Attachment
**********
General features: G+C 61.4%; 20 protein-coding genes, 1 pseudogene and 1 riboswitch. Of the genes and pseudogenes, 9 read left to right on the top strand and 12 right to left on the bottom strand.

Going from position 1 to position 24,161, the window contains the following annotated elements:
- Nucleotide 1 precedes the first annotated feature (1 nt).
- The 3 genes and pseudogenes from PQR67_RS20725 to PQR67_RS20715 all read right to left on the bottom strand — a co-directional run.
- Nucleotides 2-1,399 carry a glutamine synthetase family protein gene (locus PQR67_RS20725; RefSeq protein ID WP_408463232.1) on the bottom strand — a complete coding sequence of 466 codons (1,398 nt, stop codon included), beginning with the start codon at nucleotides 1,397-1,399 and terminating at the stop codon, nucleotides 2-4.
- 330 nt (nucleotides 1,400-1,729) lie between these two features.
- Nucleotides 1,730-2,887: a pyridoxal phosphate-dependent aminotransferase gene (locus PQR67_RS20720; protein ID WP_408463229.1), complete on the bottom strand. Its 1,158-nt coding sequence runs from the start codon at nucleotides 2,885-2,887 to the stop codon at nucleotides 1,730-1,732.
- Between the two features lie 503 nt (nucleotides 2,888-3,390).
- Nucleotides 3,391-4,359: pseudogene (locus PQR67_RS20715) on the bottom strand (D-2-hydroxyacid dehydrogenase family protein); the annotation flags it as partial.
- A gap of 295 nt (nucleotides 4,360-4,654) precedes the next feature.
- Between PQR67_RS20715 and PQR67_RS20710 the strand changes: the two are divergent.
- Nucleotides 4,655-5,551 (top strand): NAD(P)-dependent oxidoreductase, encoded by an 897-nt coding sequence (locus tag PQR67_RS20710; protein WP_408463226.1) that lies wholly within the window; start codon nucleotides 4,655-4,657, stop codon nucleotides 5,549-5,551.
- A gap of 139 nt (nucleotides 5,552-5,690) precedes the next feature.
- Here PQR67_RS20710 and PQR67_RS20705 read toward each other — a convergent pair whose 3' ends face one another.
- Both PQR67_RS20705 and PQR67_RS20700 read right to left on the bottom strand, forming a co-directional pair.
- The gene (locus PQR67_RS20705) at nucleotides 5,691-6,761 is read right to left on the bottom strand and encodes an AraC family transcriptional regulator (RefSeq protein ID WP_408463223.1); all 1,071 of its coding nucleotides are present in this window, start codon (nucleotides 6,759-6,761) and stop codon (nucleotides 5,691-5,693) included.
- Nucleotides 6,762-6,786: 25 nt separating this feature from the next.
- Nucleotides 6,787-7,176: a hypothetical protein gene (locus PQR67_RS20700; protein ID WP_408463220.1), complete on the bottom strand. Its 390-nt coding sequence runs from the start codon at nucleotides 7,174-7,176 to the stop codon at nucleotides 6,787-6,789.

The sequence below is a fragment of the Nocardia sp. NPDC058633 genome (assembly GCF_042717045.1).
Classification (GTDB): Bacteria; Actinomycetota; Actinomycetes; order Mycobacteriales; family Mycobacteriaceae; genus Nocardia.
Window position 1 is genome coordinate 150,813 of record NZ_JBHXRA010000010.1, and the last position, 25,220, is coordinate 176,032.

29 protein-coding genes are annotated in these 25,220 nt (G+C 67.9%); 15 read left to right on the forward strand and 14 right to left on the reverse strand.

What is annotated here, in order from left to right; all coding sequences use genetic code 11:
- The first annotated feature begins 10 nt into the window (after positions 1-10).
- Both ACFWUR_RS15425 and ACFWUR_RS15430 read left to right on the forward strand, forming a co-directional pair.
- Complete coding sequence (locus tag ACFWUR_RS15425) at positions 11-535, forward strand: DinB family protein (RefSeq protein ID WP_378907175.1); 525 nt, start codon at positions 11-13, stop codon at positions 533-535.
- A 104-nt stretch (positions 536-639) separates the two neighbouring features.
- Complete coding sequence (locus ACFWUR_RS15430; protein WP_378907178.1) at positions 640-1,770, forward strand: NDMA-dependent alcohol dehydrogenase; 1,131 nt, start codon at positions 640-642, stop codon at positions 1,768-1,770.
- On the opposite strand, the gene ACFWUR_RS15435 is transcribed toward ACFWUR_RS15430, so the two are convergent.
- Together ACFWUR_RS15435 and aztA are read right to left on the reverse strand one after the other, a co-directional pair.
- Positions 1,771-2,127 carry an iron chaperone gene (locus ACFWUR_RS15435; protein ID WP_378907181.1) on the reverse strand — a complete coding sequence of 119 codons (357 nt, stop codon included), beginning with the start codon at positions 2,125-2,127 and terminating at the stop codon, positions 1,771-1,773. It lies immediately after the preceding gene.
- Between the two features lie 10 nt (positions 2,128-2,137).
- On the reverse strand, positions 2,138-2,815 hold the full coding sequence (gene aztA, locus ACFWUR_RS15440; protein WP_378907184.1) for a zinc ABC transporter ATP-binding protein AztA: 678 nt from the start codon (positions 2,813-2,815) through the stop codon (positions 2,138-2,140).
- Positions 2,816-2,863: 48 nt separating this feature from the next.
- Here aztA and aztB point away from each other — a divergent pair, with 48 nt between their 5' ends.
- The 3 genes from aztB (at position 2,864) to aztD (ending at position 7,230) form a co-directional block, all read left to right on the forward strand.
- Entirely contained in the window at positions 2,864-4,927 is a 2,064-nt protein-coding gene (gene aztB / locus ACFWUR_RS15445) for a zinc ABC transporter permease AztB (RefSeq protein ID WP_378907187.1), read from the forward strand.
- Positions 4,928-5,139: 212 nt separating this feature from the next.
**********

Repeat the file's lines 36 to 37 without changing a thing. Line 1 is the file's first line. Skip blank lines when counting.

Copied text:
- The 3 genes from aztB (at position 2,864) to aztD (ending at position 7,230) form a co-directional block, all read left to right on the forward strand.
- Entirely contained in the window at positions 2,864-4,927 is a 2,064-nt protein-coding gene (gene aztB / locus ACFWUR_RS15445) for a zinc ABC transporter permease AztB (RefSeq protein ID WP_378907187.1), read from the forward strand.